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      This group does a marvelous job of moving seamlessly be

  • Haunted

    • 10 out of 10
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      Ostensibly a tie-in to her brot

  • Suspended Animation

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      Suspended Animation

  • The Dresden Dolls

    • 10 out of 10
    • The Dresden Dolls
    • The energetic duet of Amanda Palmer and Brian Viglione that make up the Dresden Dolls have created a wonderfully haunting sound in their self-titled album. They have been able to construct an imme

  • Supermodified

    • 10 out of 10
    • Amon Tobin
    • The genius is in the beats. Amon Tobin creates fantastic, groovy beats behind beats. "Supermodified" rolls through your expectations of breakbeat music, and turns them up a bit. It's a mellow album, p

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News

Roughly Drafted Examines Xbox and iPod Business Strategies

There is a stark contrast between Microsoft’s sales and business strategy for the Xbox 360 and Apple’s sales and business strategy for the iPod and Apple TV, according to Daniel Dilger at Roughly Drafted on Thursday. Channel stuffing makes sense for Microsoft, not for Apple. In addition, Sony is doing better than NPD sales numbers would suggest in their data.

A not so considered look at NPD’s sales numbers would suggest that the Microsoft Xbox is doing well against the competition. However, Mr. Dilger took a much more careful look at both sales and strategies and surmised that the prospects for Xbox are not good.

"Microsoft, Sony, and Nintendo are all manufacturers that rely almost exclusively on independent retailers to sell their products,: Mr Dilger wrote. "That means all three will willingly push as many units into channel inventory as possible, because once sold to stores the consoles are no longer their problem. In contrast, Apple sells a significant number of its Macs and iPods and the majority of its iPhones in its own retail stores or through its direct online store, making it pointless for the company to perform channel stuffing."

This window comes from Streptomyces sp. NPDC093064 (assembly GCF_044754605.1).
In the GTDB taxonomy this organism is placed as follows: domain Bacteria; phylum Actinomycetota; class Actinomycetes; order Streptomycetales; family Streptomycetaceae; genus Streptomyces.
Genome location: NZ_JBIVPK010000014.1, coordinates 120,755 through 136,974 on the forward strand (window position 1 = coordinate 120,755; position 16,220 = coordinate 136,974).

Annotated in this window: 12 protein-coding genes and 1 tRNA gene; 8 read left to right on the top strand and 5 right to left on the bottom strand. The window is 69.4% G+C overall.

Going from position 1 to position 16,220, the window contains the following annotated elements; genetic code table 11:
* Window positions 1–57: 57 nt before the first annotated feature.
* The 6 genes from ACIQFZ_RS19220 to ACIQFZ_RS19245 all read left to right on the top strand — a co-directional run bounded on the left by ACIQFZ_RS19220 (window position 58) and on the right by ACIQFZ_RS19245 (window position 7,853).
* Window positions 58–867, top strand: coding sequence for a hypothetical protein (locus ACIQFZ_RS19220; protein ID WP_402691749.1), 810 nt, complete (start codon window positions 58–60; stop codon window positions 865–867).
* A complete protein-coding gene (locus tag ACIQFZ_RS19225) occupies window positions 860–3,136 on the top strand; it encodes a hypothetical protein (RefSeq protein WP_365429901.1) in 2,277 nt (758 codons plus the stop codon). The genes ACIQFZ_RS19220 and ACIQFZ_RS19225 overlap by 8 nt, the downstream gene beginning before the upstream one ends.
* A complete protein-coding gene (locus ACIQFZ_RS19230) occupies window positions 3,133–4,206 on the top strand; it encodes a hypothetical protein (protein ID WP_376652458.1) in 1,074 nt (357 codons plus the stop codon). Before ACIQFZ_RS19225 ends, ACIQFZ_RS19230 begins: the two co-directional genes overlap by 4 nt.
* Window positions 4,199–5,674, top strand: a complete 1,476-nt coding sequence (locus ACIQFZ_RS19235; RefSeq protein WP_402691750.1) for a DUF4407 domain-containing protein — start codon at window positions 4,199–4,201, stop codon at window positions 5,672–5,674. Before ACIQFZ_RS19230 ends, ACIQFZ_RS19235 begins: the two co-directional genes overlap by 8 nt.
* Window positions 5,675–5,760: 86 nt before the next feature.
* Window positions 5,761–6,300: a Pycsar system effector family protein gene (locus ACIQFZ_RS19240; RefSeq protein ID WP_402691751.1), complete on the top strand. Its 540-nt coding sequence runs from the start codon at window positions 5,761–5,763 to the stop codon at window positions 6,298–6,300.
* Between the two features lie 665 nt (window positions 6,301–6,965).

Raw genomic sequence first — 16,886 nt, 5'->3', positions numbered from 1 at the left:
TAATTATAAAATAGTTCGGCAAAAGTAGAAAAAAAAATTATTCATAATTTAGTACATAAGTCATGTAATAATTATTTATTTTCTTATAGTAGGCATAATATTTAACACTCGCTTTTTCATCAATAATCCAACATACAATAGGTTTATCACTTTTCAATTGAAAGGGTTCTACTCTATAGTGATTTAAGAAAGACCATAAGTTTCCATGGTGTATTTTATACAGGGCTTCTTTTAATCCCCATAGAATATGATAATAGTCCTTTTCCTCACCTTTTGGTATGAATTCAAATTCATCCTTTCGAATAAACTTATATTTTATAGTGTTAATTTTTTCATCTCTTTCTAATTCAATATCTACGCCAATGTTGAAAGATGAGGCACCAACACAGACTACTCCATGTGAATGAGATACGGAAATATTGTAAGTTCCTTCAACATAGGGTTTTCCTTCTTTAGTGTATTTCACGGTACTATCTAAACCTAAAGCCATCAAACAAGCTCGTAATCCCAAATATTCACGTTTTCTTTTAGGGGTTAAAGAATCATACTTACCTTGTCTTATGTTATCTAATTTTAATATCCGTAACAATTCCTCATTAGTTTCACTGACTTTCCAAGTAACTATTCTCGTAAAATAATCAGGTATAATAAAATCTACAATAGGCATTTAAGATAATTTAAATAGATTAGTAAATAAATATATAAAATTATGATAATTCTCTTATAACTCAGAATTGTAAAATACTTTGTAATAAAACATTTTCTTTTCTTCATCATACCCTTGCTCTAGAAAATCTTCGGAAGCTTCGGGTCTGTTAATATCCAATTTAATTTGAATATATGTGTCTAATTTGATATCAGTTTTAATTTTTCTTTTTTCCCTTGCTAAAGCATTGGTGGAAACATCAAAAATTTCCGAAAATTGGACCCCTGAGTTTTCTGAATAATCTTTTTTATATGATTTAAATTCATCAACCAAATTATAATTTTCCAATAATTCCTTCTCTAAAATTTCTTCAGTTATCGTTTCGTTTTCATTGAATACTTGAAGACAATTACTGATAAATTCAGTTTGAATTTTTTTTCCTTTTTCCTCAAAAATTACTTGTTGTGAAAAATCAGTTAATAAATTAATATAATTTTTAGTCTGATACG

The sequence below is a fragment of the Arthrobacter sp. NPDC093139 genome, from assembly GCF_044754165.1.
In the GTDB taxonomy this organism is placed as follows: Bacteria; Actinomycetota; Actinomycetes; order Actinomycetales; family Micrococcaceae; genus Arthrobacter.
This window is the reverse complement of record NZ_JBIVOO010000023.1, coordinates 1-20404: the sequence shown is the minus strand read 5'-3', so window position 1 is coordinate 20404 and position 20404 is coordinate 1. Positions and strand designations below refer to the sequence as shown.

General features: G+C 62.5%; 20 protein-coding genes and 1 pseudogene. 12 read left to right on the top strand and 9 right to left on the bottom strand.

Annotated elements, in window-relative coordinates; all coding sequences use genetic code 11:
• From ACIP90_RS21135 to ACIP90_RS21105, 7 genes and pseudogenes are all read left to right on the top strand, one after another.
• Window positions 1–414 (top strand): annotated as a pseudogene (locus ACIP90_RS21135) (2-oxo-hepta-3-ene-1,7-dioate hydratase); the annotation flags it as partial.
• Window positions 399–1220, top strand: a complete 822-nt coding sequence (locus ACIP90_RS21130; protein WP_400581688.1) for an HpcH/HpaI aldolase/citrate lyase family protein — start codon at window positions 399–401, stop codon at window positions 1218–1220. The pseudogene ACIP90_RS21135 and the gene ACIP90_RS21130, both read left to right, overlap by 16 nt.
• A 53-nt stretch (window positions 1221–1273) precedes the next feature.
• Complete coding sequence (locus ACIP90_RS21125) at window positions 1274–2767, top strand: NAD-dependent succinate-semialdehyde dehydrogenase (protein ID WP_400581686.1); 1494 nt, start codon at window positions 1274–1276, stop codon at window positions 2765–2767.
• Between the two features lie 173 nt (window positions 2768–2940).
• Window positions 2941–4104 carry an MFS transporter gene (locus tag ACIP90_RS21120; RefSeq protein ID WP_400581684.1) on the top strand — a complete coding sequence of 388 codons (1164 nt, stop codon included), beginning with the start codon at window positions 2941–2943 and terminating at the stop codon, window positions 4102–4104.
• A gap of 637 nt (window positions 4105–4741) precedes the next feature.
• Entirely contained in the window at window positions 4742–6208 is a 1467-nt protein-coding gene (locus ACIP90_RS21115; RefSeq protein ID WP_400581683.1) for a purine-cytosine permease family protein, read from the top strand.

Mr. Dilger compared the so-called shrinking iPod market and missing iPhones against a comparison of Xboxes reported sold to retailers and units actually sold. "Throughout all of 2007, Microsoft could only push out 7.3 million [Xbox] units, a huge drop of 33.6% in unit shipments year over year from 2006’s 11 million units. The Xbox 360 peaked in 2006 and is now in decline, and the channel is still stuffed. This untold story is particularly interesting when compared to the sturm und drang sung about the supposedly ’shrinking iPod market’ that Apple faces."

By contrast, Apple’s iPods show no such trend, yet Microsoft is off the hook while investors hear nervous, shallow analysis of the iPod.

"Pundits ripped their garments apart and scraped themselves with pottery shards in lamentation over the fact that Apple increased iPod shipments by a mere 5% year over year in the winter quarter. Not only did they ignore the fact that Apple boosted iPod revenues by 17% that quarter, but they also failed to look at sales over the entire year in perspective," Mr. Dilger observed. "Despite the bewailing of the iPod as a product that has plateaued and can’t find new buyers, Apple actually increased iPod sales year over year by 13.5%, from 46.4 million in calendar year 2006 to 51.6 million in calendar year 2007."

The answer is that few people have time to sit down and look at the data from a technical standpoint.

A similar analysis can be done for Apple’s share of the video download market, both compared to the Xbox, and other services, like Movielink. Mr. Dilger’s analysis showed that Apple is very quietly doing rather well while movie downloads on the Xbox don’t even register as a full percentage point in the downloads market.

In summary, Mr. Dilger wrote, iPods sales are up year-over-year to 51.6 million units in 2007 while Xbox 360 sales are down 33.6 percent year-over-year to 7.3 million units. Apple has built a thriving business with the iPod with the right kind of momentum. However, "Anyone fawning about the Xbox 360, Microsoft’s overall strategy, and the platform’s future prospects can simply have no credibility whatsoever," Mr. Dilger concluded.

iPO recommends readers print this article, make a cup of hot cocoa, study the charts, put their feet up and read it twice.

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